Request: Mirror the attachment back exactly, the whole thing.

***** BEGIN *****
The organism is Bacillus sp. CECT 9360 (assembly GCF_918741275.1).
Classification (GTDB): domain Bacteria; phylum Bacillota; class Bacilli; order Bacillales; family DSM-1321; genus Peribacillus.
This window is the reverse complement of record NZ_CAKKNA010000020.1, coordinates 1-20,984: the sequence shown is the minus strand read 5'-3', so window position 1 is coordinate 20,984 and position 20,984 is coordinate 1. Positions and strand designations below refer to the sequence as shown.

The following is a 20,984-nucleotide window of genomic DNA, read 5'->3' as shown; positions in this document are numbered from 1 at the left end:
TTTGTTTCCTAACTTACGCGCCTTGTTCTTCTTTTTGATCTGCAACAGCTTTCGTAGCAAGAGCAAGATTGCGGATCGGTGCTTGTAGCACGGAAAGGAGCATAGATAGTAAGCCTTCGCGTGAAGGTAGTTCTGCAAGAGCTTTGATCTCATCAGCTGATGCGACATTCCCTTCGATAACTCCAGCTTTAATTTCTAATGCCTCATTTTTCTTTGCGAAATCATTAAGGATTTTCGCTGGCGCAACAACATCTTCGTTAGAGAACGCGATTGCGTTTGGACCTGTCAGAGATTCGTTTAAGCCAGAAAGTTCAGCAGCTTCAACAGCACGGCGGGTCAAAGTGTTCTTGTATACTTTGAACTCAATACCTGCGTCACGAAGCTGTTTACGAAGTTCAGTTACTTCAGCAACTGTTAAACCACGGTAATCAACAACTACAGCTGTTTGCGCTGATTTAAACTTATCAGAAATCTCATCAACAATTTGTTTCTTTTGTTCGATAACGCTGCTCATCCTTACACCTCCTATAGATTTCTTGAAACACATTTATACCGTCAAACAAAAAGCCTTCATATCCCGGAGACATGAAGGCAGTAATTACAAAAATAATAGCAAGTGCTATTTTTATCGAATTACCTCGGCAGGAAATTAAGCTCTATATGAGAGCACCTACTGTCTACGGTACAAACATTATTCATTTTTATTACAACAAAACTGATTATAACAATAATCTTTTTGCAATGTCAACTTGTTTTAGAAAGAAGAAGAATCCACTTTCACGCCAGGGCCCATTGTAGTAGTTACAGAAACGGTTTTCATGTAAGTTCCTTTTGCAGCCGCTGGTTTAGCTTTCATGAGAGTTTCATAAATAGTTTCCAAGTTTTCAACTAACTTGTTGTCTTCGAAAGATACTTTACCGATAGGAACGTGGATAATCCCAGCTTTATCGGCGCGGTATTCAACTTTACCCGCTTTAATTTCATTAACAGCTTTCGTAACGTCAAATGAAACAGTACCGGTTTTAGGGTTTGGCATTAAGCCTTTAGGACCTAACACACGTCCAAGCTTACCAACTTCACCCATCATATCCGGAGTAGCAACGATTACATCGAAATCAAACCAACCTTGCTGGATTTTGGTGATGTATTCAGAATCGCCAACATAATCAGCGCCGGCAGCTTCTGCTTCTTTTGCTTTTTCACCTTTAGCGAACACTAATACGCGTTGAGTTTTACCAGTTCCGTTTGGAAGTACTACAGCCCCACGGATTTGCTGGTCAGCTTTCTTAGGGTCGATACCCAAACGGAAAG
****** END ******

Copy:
The organism is Bacillus sp. CECT 9360 (assembly GCF_918741275.1).
Classification (GTDB): domain Bacteria; phylum Bacillota; class Bacilli; order Bacillales; family DSM-1321; genus Peribacillus.
This window is the reverse complement of record NZ_CAKKNA010000020.1, coordinates 1-20,984: the sequence shown is the minus strand read 5'-3', so window position 1 is coordinate 20,984 and position 20,984 is coordinate 1. Positions and strand designations below refer to the sequence as shown.

The following is a 20,984-nucleotide window of genomic DNA, read 5'->3' as shown; positions in this document are numbered from 1 at the left end:
TTTGTTTCCTAACTTACGCGCCTTGTTCTTCTTTTTGATCTGCAACAGCTTTCGTAGCAAGAGCAAGATTGCGGATCGGTGCTTGTAGCACGGAAAGGAGCATAGATAGTAAGCCTTCGCGTGAAGGTAGTTCTGCAAGAGCTTTGATCTCATCAGCTGATGCGACATTCCCTTCGATAACTCCAGCTTTAATTTCTAATGCCTCATTTTTCTTTGCGAAATCATTAAGGATTTTCGCTGGCGCAACAACATCTTCGTTAGAGAACGCGATTGCGTTTGGACCTGTCAGAGATTCGTTTAAGCCAGAAAGTTCAGCAGCTTCAACAGCACGGCGGGTCAAAGTGTTCTTGTATACTTTGAACTCAATACCTGCGTCACGAAGCTGTTTACGAAGTTCAGTTACTTCAGCAACTGTTAAACCACGGTAATCAACAACTACAGCTGTTTGCGCTGATTTAAACTTATCAGAAATCTCATCAACAATTTGTTTCTTTTGTTCGATAACGCTGCTCATCCTTACACCTCCTATAGATTTCTTGAAACACATTTATACCGTCAAACAAAAAGCCTTCATATCCCGGAGACATGAAGGCAGTAATTACAAAAATAATAGCAAGTGCTATTTTTATCGAATTACCTCGGCAGGAAATTAAGCTCTATATGAGAGCACCTACTGTCTACGGTACAAACATTATTCATTTTTATTACAACAAAACTGATTATAACAATAATCTTTTTGCAATGTCAACTTGTTTTAGAAAGAAGAAGAATCCACTTTCACGCCAGGGCCCATTGTAGTAGTTACAGAAACGGTTTTCATGTAAGTTCCTTTTGCAGCCGCTGGTTTAGCTTTCATGAGAGTTTCATAAATAGTTTCCAAGTTTTCAACTAACTTGTTGTCTTCGAAAGATACTTTACCGATAGGAACGTGGATAATCCCAGCTTTATCGGCGCGGTATTCAACTTTACCCGCTTTAATTTCATTAACAGCTTTCGTAACGTCAAATGAAACAGTACCGGTTTTAGGGTTTGGCATTAAGCCTTTAGGACCTAACACACGTCCAAGCTTACCAACTTCACCCATCATATCCGGAGTAGCAACGATTACATCGAAATCAAACCAACCTTGCTGGATTTTGGTGATGTATTCAGAATCGCCAACATAATCAGCGCCGGCAGCTTCTGCTTCTTTTGCTTTTTCACCTTTAGCGAACACTAATACGCGTTGAGTTTTACCAGTTCCGTTTGGAAGTACTACAGCCCCACGGATTTGCTGGTCAGCTTTCTTAGGGTCGATACCCAAACGGAAAG